the option of euthanasia “discarded for the moment”

The option to euthanize the beluga, which is in the Seine, has been “discarded for the moment”, said Sunday Lamya Essemlali, head of Sea Shepherd, the ocean defense NGO, while the cetacean is sick and does not feed.

“It would be premature because he still has vigor, a curious behavior: he turns his head, he reacts to stimuli, he is not amorphous and moribund,” said Ms. Essemlali, at the end of the interview. a meeting with the prefecture, the French Office for Biodiversity, Pelagis and a Canadian cetacean expert.

The malnourished animal

The beluga, a four-meter cetacean spotted in the Seine on Tuesday and whose presence in this river is exceptional, is in a lock measuring approximately 125 m by 25 m at 70 km north-west of Paris from Friday.

“His lack of appetite is surely a symptom of something else, an origin that we don’t know, a disease. He is undernourished and it is several weeks, even several months. At sea, he no longer ate,” Ms Essemlali continued.

The presence of spots on his body, revealed on Saturday, would come from the fact that he is in fresh water. Asked about the chances of saving the animal, Ms. Essemlali confided that the experts and the authorities were faced with “a challenge”, where there is “little hope”. the sea on its own. Even if we “drove” it with a boat, it would be extremely dangerous, if not impossible,” she said.

Extract it from the lock

Another hypothesis would be to extract it from the water and “take it to the sea to feed it and provide it with additional vitamins, to do a biopsy to have information on its origin and information on its state of health and what that makes him sick,” she said.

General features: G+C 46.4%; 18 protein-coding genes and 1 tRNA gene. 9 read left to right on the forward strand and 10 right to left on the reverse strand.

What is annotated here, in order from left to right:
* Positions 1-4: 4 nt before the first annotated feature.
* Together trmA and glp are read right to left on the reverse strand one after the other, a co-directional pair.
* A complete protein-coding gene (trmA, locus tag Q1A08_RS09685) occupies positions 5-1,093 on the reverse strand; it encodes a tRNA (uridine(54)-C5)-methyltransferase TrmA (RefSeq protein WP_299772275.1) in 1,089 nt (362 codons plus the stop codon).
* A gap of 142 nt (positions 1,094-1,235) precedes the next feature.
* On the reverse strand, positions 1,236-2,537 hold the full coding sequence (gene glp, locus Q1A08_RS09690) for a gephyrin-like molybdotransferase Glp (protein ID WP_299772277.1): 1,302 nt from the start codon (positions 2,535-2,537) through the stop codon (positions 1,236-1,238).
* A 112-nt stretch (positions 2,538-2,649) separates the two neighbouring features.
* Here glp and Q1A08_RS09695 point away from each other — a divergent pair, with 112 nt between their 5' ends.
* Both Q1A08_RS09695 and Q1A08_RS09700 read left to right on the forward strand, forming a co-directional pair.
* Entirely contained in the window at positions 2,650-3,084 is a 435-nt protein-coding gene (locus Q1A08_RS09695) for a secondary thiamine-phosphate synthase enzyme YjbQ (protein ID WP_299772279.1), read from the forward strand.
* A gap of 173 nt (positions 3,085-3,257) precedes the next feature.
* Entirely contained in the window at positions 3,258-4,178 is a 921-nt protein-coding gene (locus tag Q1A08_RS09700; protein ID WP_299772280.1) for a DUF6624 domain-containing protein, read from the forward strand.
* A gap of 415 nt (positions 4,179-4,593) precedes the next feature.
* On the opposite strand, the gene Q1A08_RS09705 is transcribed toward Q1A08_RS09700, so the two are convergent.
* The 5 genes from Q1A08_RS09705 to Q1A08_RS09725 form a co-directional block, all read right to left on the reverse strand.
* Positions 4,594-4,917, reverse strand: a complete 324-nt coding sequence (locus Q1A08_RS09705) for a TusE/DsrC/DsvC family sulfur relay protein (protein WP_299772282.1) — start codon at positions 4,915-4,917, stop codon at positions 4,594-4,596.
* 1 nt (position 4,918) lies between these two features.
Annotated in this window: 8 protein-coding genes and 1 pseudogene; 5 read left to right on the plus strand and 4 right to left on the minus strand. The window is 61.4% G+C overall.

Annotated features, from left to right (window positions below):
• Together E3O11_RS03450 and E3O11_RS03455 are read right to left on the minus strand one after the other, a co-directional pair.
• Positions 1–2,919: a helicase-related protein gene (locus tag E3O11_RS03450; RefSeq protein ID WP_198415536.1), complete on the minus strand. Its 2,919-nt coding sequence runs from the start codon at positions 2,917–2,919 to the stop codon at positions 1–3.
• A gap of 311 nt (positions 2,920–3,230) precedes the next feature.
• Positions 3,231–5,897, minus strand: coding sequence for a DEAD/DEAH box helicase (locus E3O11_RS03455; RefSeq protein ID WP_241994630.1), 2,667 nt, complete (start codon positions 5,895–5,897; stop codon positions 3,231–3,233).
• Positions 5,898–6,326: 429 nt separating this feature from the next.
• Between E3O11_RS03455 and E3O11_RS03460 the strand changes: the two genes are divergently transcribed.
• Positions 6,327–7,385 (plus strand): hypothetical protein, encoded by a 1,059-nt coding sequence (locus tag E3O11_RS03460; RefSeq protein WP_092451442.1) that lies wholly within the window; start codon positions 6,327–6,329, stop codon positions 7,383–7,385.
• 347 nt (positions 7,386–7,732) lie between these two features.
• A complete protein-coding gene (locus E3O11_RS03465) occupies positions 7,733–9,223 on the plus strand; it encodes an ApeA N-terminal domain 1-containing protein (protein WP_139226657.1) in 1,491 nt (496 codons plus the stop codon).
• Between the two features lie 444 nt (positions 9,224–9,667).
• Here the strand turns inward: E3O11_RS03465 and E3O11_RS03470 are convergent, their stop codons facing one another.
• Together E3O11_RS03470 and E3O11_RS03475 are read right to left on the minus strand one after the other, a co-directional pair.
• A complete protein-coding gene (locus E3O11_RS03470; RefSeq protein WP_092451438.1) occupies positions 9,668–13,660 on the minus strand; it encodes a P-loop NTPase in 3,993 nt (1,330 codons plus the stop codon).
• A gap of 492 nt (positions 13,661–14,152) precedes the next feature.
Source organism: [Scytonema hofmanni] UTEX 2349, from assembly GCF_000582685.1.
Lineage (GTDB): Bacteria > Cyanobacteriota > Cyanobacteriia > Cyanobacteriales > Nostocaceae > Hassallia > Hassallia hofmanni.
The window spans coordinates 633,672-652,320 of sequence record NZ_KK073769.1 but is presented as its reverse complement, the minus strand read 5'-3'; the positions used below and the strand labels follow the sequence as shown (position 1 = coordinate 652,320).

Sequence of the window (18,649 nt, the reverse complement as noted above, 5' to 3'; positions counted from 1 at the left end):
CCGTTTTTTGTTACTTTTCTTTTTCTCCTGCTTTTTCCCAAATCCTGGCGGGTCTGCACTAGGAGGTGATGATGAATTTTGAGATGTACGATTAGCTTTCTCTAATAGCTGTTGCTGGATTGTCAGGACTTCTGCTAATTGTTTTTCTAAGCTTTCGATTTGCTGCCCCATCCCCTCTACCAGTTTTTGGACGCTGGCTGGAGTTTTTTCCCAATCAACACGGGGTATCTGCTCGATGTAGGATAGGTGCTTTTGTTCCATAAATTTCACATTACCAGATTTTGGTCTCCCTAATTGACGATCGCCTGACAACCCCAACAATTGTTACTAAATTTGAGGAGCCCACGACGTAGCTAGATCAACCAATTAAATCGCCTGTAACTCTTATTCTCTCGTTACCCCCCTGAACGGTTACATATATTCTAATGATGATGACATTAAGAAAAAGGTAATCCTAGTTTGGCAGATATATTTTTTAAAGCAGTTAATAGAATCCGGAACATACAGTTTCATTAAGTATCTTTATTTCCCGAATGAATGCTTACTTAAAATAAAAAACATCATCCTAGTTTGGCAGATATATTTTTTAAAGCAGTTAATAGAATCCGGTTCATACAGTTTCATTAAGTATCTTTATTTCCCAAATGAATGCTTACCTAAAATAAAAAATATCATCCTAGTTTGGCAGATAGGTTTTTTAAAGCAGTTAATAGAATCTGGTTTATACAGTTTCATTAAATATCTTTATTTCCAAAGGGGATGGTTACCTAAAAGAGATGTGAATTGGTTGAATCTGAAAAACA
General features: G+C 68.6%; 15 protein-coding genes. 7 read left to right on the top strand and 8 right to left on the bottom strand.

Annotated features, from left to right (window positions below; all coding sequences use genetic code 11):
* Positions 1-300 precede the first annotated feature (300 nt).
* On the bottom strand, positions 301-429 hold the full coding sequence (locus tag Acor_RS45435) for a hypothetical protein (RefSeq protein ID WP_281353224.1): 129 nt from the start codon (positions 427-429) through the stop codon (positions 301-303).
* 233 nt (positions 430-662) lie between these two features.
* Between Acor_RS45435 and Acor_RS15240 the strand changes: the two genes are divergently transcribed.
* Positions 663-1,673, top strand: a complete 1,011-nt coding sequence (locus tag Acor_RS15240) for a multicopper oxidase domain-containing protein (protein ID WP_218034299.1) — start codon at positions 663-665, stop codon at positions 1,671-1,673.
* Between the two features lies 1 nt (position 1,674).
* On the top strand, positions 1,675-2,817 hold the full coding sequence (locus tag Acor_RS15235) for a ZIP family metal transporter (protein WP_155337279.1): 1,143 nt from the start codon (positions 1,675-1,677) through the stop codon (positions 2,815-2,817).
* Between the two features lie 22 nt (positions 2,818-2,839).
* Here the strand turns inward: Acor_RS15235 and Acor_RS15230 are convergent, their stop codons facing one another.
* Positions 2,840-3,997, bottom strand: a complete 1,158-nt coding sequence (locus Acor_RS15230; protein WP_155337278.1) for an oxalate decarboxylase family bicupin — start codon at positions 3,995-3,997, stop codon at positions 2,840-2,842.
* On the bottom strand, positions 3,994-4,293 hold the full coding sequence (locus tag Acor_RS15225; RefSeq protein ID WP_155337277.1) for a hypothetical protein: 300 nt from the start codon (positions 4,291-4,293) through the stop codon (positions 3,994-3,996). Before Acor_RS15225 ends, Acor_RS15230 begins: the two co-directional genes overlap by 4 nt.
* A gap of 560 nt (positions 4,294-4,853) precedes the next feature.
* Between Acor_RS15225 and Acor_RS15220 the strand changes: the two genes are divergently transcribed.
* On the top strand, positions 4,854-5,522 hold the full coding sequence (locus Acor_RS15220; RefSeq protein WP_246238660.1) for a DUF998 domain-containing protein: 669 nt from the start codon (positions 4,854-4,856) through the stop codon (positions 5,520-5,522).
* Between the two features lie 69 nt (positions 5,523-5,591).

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In any case, it does not seem possible to leave it in the lock where the water is stagnant and hot. “He must be out within the next 24/48 hours, these are not optimal conditions for him,” explained the Sea Shepherd manager.

According to the Pelagis observatory, which specializes in marine mammals, the beluga “has an arctic and subarctic distribution. Although the best-known population is found in the St. Lawrence estuary (Quebec), the closest to our shores is found in Svalbard, an archipelago located in northern Norway (3,000 km from the Seine)”.

According to the same organization, it is the second beluga known in France after a fisherman from the Loire estuary had brought one up in his nets in 1948. In 1966, another individual had gone up the Rhine as far as in Germany and in 2018, a beluga was observed in the Thames estuary in England.

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